Friday, early evening, almost the rush hour. Bromley-by-Bow, tip of the platform, between the swearing lads playing football and the being-demolished hospital. A steady trickle of brightly painted District line trains rumbled through the station, delivering and collecting a handful of disinterested locals, then beeping shut and moving on. And then, round the curve from West Ham, came the distinctive silver-and-red front of the last ever unpainted Underground train. Nobody else noticed, but I whipped out my Cybershot for a final photo. One of the three LU staff in the driver's cab smiled, and I smiled back. He recognised a transport geek with a camera when he saw one.
On board, in the maple-floored carriages, a handful of travellers continued on their westward journey as per usual. There was an inkjet-printed clue stuck to the window with sellotape (Last unpainted "Silver" passenger train, 1952-2008) for those who cared to notice, but most didn't. Never mind, the driver had a 30 second non-automated tannoy message up his sleeve to alert passengers to their unwitting part in history. "Ladies and gentlemen, you are travelling aboard the last unpainted etc etc will be taken out of service at the end of the day etc etc the next station is Mile End change here for etc etc." Some passengers looked around and smiled, others checked out a few vanishing heritage features for the last time, but most just carried on reading the paper or staring at the tunnel wall.
At Tower Hill the train suddenly got a lot busier. A crowd of young American tourists bundled aboard before the doors closed, filling the aisles and grabbing every dangly bobble they could find. This was suddenly a very ordinary rush hour train, standing room only, rattling beneath the City. At Monument I gave up my seat to a half-term family, and rose to grab one of the remaining black drop-handles in the maelstrom above. Because, you know, you can't ride on the last train with dangly bobbles without embracing the full dangly bobble-swing experience. There's something comfortably reassuring about hanging onto a firm but flexible plastic teardrop as your train rocks and judders from station to station. It may be easier to find something to hold on to when they're all ripped out in favour of replacement green grab-bars, but it won't be half as much fun.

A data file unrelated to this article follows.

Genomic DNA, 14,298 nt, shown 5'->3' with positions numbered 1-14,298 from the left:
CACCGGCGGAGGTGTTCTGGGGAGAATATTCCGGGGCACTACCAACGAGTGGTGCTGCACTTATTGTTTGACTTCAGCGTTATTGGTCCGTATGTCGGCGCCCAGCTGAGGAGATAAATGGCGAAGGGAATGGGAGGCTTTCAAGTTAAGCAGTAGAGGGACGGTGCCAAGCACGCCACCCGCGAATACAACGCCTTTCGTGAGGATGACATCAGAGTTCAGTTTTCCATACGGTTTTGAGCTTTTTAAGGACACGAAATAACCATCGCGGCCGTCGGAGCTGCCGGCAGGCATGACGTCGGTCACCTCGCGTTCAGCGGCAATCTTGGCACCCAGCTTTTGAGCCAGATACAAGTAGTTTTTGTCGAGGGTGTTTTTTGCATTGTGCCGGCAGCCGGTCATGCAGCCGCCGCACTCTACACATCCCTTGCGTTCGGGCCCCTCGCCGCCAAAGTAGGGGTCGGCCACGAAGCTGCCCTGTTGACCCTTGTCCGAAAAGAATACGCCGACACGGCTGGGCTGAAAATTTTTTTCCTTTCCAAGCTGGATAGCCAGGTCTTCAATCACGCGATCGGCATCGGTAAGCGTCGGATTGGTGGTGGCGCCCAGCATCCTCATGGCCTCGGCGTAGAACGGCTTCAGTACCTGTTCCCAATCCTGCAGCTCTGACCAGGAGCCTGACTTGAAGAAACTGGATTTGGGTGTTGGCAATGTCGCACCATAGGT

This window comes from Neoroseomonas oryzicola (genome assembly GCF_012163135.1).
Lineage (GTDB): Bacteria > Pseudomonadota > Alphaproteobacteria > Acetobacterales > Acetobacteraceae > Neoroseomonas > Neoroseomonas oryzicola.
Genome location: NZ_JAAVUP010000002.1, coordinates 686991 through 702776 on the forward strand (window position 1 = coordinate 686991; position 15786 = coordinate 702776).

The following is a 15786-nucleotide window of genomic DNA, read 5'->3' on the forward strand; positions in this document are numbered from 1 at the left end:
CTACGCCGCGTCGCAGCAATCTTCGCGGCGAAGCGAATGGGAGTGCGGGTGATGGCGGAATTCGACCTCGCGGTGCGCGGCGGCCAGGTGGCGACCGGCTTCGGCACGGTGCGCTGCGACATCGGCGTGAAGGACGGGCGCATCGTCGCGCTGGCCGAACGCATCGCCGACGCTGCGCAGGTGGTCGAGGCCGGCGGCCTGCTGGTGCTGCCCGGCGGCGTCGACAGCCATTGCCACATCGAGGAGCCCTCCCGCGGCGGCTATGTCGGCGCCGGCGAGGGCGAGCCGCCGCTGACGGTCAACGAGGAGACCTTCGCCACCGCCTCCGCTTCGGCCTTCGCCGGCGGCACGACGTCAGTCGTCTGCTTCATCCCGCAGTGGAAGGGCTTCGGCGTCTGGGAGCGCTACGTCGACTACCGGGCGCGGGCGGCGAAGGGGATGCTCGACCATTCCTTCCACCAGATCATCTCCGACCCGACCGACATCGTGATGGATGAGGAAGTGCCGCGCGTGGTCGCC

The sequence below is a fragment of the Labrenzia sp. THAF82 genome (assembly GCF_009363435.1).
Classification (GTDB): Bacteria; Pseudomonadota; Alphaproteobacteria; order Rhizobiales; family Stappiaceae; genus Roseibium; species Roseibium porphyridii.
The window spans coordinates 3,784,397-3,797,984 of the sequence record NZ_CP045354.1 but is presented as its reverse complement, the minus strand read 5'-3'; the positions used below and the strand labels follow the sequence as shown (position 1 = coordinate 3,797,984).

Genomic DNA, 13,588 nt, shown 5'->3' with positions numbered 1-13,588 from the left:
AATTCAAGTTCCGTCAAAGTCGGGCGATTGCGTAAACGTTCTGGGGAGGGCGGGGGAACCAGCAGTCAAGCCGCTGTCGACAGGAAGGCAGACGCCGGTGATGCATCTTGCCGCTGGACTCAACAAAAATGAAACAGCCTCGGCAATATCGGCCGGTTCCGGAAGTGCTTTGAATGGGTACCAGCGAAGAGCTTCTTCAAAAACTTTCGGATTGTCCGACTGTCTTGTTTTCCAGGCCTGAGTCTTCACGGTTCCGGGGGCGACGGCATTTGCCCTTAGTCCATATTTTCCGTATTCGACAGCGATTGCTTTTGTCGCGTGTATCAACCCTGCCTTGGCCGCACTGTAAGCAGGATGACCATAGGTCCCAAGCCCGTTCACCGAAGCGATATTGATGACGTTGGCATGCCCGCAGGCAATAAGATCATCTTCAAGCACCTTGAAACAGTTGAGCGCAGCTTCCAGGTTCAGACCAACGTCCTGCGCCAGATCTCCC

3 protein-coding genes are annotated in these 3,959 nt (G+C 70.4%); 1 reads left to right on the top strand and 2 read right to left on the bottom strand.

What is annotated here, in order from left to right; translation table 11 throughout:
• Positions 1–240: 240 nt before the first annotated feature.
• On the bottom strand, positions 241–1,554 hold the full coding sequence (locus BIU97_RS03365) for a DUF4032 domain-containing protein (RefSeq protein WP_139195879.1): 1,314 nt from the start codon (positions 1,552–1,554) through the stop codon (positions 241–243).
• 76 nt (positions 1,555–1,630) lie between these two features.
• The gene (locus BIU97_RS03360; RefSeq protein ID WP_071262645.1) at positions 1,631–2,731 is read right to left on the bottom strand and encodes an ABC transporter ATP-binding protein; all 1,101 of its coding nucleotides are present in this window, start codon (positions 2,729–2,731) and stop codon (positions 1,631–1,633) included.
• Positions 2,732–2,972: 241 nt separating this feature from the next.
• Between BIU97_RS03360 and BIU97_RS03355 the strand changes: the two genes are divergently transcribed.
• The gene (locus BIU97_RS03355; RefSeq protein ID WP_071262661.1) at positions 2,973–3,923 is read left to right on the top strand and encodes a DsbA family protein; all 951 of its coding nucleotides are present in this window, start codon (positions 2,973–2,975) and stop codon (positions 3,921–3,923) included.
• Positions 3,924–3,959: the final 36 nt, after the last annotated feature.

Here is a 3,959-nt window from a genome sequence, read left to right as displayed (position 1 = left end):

At Embankment an impossibly optimistic number of commuters attempted to enter the carriage. I think they were all just trying to get home, rather than to enjoy one final dangly bobble experience for themselves. I left them to it. I had a blogmeet to attend in a nearby pub, and they're even rarer these days than nostalgic last-train farewells. So I disembarked and watched the unpainted train slide slowly out of the platform, before heading back to the real world above. During the next seven hours I met lotsoflovelyoldschoolbloggers and drank lots of bottles of Becks, while the train continued on two last end-to-end journeys.
And, what do you know, at quarter to midnight we both just happened to be back at Embankment station, the last train and myself, so I nipped aboard for one really-final ride in the wrong direction. The train was semi-packed with comatose revellers and burger-munchers, plus (hanging around behind the driver's cab) a slightly more obvious presence of transport geeks with cameras. After a couple of stops I left them to their final journeyto the sidings, switched platforms and took the red, white and blue train home. They'll all be red, white and blue trains home from now on. And no hanging around.